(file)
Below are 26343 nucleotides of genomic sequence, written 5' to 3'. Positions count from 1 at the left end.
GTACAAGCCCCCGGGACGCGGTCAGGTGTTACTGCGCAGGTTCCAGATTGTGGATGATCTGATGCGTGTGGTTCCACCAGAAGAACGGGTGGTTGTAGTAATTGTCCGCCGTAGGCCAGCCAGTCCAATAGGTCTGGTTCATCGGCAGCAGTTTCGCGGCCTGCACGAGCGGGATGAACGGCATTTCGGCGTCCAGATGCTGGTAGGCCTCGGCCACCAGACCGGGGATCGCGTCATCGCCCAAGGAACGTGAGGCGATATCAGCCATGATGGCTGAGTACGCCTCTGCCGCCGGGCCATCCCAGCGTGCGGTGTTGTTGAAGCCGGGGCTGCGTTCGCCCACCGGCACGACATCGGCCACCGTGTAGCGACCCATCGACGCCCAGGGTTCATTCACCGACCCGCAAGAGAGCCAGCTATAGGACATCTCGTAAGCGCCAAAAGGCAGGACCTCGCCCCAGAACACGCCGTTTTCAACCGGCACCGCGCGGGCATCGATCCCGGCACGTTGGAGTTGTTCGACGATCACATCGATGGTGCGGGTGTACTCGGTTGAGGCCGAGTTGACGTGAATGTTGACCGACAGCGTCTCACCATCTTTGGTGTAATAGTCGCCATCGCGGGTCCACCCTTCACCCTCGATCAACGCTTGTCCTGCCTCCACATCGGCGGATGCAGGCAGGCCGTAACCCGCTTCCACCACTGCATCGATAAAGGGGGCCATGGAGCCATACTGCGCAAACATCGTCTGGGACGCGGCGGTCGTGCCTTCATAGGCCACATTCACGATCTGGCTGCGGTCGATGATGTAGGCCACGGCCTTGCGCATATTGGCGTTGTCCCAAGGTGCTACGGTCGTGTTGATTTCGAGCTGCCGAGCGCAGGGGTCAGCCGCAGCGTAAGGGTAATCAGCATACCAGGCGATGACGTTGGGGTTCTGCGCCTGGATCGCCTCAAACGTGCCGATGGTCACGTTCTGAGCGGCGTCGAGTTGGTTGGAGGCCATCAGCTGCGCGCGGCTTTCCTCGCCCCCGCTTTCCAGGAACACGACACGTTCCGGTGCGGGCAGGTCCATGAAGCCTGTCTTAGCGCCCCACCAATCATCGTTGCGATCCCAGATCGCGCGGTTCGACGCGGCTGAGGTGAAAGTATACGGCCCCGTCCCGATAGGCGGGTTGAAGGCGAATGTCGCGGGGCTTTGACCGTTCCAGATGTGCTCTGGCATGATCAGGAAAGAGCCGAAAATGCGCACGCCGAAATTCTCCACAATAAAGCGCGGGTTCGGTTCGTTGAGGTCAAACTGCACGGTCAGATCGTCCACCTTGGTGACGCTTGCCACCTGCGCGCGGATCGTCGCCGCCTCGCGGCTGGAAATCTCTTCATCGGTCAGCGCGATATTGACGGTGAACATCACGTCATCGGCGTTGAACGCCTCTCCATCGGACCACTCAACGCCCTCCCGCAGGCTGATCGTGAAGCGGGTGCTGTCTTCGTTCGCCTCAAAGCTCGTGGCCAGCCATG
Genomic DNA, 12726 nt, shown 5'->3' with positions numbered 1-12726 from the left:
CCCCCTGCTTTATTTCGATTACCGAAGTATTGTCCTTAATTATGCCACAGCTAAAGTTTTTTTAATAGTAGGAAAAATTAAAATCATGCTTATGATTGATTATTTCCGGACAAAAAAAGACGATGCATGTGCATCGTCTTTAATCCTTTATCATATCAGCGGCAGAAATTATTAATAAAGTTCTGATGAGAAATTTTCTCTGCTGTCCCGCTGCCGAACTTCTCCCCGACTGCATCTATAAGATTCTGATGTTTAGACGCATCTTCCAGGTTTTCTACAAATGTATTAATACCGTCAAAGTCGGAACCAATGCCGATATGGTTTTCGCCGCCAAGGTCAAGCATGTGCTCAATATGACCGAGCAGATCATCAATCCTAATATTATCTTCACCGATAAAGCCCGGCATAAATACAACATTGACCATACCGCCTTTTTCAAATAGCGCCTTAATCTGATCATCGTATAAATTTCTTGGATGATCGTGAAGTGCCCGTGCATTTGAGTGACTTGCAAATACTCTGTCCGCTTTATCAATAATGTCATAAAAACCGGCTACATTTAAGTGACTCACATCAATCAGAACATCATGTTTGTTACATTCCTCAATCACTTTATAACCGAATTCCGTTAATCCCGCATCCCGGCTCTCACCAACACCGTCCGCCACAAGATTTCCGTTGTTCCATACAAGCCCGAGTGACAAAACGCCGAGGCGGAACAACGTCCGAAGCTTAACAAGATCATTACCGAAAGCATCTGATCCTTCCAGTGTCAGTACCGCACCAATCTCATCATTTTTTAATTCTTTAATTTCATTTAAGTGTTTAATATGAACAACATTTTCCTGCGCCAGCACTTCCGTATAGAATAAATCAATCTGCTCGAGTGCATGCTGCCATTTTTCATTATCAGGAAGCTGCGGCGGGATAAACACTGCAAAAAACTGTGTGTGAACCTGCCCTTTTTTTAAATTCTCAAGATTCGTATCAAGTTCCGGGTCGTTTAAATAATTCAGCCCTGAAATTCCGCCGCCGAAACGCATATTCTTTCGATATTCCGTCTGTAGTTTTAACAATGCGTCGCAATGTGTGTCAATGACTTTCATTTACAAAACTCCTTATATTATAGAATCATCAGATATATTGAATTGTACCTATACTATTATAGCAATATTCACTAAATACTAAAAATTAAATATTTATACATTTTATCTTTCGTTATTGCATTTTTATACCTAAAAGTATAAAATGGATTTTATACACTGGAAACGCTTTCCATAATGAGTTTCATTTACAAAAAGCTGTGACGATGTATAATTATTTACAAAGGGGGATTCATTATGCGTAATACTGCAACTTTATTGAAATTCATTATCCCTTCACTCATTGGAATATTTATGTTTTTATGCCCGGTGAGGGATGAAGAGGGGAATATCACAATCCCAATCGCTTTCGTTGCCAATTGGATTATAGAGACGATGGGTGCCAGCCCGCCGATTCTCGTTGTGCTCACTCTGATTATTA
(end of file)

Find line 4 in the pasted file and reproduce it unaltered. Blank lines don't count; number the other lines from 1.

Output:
CCCCCTGCTTTATTTCGATTACCGAAGTATTGTCCTTAATTATGCCACAGCTAAAGTTTTTTTAATAGTAGGAAAAATTAAAATCATGCTTATGATTGATTATTTCCGGACAAAAAAAGACGATGCATGTGCATCGTCTTTAATCCTTTATCATATCAGCGGCAGAAATTATTAATAAAGTTCTGATGAGAAATTTTCTCTGCTGTCCCGCTGCCGAACTTCTCCCCGACTGCATCTATAAGATTCTGATGTTTAGACGCATCTTCCAGGTTTTCTACAAATGTATTAATACCGTCAAAGTCGGAACCAATGCCGATATGGTTTTCGCCGCCAAGGTCAAGCATGTGCTCAATATGACCGAGCAGATCATCAATCCTAATATTATCTTCACCGATAAAGCCCGGCATAAATACAACATTGACCATACCGCCTTTTTCAAATAGCGCCTTAATCTGATCATCGTATAAATTTCTTGGATGATCGTGAAGTGCCCGTGCATTTGAGTGACTTGCAAATACTCTGTCCGCTTTATCAATAATGTCATAAAAACCGGCTACATTTAAGTGACTCACATCAATCAGAACATCATGTTTGTTACATTCCTCAATCACTTTATAACCGAATTCCGTTAATCCCGCATCCCGGCTCTCACCAACACCGTCCGCCACAAGATTTCCGTTGTTCCATACAAGCCCGAGTGACAAAACGCCGAGGCGGAACAACGTCCGAAGCTTAACAAGATCATTACCGAAAGCATCTGATCCTTCCAGTGTCAGTACCGCACCAATCTCATCATTTTTTAATTCTTTAATTTCATTTAAGTGTTTAATATGAACAACATTTTCCTGCGCCAGCACTTCCGTATAGAATAAATCAATCTGCTCGAGTGCATGCTGCCATTTTTCATTATCAGGAAGCTGCGGCGGGATAAACACTGCAAAAAACTGTGTGTGAACCTGCCCTTTTTTTAAATTCTCAAGATTCGTATCAAGTTCCGGGTCGTTTAAATAATTCAGCCCTGAAATTCCGCCGCCGAAACGCATATTCTTTCGATATTCCGTCTGTAGTTTTAACAATGCGTCGCAATGTGTGTCAATGACTTTCATTTACAAAACTCCTTATATTATAGAATCATCAGATATATTGAATTGTACCTATACTATTATAGCAATATTCACTAAATACTAAAAATTAAATATTTATACATTTTATCTTTCGTTATTGCATTTTTATACCTAAAAGTATAAAATGGATTTTATACACTGGAAACGCTTTCCATAATGAGTTTCATTTACAAAAAGCTGTGACGATGTATAATTATTTACAAAGGGGGATTCATTATGCGTAATACTGCAACTTTATTGAAATTCATTATCCCTTCACTCATTGGAATATTTATGTTTTTATGCCCGGTGAGGGATGAAGAGGGGAATATCACAATCCCAATCGCTTTCGTTGCCAATTGGATTATAGAGACGATGGGTGCCAGCCCGCCGATTCTCGTTGTGCTCACTCTGATTATTA